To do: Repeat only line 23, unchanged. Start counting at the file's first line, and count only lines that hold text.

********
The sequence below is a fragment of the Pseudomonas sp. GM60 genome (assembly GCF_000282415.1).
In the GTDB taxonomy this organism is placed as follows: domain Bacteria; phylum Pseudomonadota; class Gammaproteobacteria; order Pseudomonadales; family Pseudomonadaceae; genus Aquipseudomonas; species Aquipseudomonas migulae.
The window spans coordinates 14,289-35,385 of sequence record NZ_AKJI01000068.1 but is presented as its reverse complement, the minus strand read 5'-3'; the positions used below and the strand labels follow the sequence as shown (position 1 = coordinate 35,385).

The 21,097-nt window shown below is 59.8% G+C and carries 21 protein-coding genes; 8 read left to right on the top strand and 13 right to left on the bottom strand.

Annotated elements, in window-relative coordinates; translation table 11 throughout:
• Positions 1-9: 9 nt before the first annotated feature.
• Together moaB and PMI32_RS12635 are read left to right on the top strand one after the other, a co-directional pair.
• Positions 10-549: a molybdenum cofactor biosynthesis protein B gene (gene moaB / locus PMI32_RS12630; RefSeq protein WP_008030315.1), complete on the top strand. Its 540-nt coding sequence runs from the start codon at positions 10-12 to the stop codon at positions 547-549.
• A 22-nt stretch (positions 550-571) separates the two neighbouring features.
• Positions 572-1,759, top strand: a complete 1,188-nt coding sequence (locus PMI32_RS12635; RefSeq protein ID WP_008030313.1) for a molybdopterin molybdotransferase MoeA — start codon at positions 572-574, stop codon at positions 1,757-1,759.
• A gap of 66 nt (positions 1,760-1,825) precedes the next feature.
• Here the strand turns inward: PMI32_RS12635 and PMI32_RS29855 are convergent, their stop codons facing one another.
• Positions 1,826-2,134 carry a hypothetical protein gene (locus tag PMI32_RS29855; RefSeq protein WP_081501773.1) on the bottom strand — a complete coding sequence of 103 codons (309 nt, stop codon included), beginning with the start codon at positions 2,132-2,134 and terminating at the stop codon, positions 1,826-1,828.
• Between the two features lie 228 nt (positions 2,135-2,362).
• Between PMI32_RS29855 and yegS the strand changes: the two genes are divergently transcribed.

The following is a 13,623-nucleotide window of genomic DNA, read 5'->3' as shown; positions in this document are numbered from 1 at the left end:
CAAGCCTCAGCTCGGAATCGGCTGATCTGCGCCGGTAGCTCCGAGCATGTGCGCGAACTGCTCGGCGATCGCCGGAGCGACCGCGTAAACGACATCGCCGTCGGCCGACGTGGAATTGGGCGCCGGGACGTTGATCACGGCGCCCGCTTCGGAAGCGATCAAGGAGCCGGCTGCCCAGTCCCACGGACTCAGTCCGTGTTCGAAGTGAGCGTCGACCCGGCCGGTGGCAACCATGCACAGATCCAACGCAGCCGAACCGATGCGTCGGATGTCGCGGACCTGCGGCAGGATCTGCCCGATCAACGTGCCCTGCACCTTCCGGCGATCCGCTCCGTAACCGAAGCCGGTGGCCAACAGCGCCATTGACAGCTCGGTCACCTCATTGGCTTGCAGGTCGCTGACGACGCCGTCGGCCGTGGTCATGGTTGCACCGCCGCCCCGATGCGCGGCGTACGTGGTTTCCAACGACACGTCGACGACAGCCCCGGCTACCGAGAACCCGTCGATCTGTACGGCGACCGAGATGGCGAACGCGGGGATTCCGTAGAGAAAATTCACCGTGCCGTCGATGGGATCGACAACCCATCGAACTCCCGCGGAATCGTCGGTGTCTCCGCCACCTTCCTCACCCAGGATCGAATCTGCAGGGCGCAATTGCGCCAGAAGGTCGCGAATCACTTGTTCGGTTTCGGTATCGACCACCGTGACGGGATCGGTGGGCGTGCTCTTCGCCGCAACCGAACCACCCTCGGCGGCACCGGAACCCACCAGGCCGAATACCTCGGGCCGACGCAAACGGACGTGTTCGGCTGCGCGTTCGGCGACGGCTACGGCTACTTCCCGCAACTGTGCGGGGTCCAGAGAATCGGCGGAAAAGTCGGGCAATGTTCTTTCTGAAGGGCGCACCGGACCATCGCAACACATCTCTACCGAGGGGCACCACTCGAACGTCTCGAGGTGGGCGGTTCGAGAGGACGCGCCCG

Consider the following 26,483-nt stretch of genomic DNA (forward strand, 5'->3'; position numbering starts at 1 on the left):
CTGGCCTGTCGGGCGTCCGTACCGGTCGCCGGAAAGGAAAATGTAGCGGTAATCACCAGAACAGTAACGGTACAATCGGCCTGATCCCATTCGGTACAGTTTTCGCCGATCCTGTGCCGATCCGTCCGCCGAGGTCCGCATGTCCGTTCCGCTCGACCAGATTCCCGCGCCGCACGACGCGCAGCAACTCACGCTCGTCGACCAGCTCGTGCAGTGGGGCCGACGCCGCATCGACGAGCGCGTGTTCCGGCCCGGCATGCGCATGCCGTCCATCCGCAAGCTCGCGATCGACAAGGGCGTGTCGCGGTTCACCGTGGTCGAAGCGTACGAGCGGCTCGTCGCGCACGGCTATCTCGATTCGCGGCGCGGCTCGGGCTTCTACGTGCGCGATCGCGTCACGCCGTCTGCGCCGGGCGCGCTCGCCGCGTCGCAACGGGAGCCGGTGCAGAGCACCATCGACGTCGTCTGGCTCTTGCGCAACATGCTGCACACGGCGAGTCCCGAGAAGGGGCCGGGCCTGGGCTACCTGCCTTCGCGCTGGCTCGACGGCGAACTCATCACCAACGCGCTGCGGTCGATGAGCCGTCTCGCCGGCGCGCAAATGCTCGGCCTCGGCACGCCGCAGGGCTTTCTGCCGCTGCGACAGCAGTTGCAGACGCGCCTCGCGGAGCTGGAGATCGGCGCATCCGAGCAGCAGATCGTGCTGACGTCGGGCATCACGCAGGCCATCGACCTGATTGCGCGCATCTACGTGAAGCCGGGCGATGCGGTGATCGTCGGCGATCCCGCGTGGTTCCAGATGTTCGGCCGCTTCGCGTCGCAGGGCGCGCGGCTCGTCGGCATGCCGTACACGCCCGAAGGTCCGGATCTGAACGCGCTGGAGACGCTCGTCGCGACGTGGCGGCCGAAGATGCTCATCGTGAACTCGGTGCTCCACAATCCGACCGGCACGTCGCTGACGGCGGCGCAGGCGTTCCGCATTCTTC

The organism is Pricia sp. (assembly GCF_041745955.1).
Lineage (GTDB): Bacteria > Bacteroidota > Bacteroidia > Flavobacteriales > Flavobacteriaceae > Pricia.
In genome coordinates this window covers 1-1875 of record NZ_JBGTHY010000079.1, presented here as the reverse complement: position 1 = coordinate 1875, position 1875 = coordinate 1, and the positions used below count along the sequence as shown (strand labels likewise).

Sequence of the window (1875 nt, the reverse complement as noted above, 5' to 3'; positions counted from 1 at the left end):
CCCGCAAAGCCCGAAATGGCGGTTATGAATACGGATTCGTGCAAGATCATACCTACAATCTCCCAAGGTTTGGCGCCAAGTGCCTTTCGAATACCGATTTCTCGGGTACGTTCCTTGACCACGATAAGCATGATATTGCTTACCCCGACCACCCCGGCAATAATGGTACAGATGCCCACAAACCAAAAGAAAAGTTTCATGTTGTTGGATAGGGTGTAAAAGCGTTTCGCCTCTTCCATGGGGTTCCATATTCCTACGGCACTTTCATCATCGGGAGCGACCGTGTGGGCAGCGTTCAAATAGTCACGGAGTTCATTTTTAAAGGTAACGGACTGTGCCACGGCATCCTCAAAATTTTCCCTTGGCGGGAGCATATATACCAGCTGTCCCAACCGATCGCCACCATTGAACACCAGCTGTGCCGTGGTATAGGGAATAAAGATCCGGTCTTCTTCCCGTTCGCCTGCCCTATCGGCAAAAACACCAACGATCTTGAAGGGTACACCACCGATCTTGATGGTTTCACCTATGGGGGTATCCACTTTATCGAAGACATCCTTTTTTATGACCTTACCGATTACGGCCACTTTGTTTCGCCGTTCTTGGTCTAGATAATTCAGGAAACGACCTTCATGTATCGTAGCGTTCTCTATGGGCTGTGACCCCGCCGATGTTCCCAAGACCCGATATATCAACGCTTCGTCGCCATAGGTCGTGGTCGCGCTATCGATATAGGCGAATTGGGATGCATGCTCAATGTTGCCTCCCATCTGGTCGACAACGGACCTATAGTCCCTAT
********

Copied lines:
Sequence of the window (1875 nt, the reverse complement as noted above, 5' to 3'; positions counted from 1 at the left end):